“It is important to start young and most people don’t. The power of compounding, the way it works, the real bang for your buck comes toward the end. If you earn even 8% interest, you double your money roughly every nine years or so. The last eight years of saving you get a big bang for the buck.”
His advice to college kids is make it a habit from the first, and you won’t miss the money. Put if off and suddenly you are 40 or 50 years old.
“You don’t get those years back,” he said. “Just pull it out first before you get your paycheck and pretend you never had it. If folks will think about it like that, maybe that will help.”
It is a very thorny issue because most people instead of saving for a secure retirement are going more into debt each year. Cyree said there is a current craze in California for reverse mortgages where instead of paying off a mortgage, homeowners receive equity payments on their home each month. Cyree sees living off the savings represented by home equity as a very bad trend.
If trends don’t turn around, many people will have to work longer or drastically cut back on expenses when they reach retirement age.
“It you really want to retire, you need to save,” Cyree said. “And the best time to start is today whether you are young or not.”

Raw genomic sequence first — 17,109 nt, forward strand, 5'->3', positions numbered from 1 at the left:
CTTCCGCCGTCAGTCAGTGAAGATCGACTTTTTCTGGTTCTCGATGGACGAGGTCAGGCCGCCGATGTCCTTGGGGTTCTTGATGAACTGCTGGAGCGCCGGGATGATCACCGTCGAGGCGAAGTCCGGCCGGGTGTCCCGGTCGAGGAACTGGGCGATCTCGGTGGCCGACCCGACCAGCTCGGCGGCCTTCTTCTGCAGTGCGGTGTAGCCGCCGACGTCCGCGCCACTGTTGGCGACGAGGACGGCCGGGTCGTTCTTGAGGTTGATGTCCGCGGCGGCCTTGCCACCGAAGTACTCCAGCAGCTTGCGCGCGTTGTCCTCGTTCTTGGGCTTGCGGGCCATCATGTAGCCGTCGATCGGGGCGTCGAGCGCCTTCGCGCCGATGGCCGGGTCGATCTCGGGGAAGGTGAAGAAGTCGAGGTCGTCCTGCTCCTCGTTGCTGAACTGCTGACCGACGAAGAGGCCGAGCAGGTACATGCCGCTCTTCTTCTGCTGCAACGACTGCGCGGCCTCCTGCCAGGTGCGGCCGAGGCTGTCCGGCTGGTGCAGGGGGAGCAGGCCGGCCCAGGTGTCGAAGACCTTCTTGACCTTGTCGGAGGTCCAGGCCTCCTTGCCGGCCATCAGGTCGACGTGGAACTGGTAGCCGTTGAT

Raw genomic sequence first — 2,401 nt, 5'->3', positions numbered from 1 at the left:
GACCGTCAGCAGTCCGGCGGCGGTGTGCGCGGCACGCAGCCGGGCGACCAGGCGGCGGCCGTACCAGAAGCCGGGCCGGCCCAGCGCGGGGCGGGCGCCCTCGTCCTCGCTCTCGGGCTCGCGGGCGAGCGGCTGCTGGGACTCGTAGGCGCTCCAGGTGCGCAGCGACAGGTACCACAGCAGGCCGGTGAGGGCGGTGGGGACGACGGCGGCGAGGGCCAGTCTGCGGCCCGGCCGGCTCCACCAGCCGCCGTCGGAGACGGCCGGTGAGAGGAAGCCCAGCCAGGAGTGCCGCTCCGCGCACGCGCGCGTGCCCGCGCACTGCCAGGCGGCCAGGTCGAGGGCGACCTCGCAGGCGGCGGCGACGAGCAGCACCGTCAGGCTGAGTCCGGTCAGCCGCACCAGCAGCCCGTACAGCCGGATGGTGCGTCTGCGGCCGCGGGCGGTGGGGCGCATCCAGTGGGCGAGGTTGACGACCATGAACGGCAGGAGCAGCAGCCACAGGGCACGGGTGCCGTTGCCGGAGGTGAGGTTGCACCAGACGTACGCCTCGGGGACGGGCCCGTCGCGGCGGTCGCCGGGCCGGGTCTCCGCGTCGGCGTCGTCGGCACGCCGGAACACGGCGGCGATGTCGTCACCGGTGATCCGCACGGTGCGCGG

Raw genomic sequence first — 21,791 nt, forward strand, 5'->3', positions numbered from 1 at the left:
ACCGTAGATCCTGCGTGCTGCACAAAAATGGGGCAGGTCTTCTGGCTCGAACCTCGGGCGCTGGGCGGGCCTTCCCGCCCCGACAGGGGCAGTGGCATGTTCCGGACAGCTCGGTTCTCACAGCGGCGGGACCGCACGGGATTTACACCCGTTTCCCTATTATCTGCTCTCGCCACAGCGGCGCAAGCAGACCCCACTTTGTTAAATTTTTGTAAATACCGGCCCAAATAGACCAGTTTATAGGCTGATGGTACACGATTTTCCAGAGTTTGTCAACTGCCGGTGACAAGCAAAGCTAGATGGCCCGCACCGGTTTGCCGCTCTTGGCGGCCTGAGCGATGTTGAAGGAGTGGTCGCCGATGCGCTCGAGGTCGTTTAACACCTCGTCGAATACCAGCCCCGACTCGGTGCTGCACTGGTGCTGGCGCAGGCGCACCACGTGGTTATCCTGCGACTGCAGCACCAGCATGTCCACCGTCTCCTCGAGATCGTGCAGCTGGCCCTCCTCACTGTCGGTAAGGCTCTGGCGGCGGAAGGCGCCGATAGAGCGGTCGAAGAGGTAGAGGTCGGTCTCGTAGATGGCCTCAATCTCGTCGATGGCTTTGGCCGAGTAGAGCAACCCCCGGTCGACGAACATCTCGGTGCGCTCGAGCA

Entergy Corp. does a number of things to encourage employees to save. Tricia Geno, director of employee communications and special services for Entergy Corp, said they recently held a 401(k) day. It is a day the company encourages people to really focus on their 401(k) plan to make sure they understand what it is, review their plan, and consider how the plan may need to change as they age.
“Younger investors may want to take riskier investments,” Geno said. “As they get older, they may want more balance between high risk and growth. We have a lot of online tools for employees where they can plug in different amounts of savings and see what that savings would look like in 20 years based on investment options. They can play with it and develop all different kinds of scenarios. We offer the employees a number of different ways to invest their dollars so they are able to control how funds are invested, monitor changes, and make changes on a daily basis if they want to and are really savvy.”